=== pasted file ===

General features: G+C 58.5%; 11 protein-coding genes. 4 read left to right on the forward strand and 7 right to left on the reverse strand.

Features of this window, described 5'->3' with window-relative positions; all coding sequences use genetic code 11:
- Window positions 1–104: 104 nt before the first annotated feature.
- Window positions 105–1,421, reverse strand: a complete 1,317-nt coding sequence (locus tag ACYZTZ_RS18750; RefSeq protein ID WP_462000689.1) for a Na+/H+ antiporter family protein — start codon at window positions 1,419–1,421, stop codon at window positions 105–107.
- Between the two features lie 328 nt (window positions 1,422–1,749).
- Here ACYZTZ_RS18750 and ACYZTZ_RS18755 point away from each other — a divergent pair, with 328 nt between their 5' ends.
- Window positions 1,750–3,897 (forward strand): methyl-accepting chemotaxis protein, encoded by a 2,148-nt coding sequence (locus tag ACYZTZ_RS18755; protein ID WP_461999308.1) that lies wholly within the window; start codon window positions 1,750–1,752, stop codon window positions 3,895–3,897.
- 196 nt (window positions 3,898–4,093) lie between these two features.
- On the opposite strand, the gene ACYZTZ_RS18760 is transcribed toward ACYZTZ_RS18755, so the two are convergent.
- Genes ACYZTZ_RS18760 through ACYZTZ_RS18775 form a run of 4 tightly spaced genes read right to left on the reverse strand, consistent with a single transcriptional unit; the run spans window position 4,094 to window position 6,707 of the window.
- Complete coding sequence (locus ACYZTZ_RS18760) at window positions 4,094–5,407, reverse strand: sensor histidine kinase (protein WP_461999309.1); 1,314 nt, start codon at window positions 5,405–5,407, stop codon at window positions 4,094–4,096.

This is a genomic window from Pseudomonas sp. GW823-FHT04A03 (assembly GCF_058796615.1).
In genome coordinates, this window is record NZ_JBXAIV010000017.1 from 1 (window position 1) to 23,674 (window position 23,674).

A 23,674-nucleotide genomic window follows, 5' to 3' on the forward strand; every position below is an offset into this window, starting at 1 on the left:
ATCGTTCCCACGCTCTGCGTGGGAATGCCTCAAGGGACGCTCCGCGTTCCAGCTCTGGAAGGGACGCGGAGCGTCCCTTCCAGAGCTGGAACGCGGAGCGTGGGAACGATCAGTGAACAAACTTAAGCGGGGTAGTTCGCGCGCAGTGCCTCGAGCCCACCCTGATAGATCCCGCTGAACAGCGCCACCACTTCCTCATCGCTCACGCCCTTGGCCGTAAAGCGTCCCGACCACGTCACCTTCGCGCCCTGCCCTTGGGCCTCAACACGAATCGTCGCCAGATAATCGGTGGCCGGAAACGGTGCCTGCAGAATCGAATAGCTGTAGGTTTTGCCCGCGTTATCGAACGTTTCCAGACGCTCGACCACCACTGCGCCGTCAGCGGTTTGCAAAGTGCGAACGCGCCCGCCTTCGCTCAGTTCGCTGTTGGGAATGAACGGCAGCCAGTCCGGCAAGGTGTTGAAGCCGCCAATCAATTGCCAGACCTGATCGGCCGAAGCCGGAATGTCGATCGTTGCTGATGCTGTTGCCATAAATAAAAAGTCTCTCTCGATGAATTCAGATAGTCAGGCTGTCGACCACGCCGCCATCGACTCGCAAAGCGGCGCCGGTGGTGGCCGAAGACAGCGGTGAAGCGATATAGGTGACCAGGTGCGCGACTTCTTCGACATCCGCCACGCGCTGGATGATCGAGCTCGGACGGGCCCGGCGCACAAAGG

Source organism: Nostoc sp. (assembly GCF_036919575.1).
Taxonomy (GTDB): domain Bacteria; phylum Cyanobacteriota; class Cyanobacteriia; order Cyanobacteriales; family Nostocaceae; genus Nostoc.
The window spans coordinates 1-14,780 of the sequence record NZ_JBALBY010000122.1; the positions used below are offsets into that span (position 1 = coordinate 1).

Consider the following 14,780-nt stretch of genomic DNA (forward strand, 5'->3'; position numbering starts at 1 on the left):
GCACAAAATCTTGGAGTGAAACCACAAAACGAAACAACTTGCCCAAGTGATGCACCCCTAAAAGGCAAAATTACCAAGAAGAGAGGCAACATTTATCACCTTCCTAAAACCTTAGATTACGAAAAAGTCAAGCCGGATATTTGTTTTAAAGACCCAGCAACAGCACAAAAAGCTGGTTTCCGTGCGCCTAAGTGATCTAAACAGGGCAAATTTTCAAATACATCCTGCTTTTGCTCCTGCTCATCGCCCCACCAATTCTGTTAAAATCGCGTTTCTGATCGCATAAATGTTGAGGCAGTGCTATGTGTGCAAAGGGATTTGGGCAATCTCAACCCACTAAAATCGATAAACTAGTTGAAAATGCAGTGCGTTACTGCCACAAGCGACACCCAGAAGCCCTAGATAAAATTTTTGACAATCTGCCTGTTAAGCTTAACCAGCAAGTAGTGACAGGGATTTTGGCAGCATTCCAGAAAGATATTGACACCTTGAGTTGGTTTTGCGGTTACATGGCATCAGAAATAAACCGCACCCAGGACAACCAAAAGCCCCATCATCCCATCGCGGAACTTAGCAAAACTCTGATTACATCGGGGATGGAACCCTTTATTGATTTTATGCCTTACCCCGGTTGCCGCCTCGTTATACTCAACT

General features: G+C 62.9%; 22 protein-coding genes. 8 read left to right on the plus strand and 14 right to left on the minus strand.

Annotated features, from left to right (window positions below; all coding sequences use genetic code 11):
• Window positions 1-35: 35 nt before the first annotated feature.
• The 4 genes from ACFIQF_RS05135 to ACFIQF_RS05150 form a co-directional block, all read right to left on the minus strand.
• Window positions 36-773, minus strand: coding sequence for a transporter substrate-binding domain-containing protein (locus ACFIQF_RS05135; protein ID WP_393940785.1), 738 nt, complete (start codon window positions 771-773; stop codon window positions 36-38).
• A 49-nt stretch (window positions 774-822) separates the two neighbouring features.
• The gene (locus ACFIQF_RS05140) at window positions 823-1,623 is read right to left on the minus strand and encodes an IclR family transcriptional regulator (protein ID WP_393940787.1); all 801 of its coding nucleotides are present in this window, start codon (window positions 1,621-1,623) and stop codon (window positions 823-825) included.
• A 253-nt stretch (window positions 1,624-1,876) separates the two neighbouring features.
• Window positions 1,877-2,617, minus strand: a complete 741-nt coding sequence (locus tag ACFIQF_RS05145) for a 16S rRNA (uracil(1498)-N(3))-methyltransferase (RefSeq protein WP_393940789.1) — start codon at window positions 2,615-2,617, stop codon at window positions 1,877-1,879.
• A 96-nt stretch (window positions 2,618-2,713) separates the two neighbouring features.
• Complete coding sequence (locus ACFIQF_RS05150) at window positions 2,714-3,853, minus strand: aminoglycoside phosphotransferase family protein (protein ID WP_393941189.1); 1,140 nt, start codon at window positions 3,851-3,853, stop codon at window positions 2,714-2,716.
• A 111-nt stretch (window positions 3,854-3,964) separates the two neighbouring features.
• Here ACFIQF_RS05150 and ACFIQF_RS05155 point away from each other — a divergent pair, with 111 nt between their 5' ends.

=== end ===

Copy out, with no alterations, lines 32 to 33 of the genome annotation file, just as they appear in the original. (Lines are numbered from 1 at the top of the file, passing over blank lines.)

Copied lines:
• A 111-nt stretch (window positions 3,854-3,964) separates the two neighbouring features.
• Here ACFIQF_RS05150 and ACFIQF_RS05155 point away from each other — a divergent pair, with 111 nt between their 5' ends.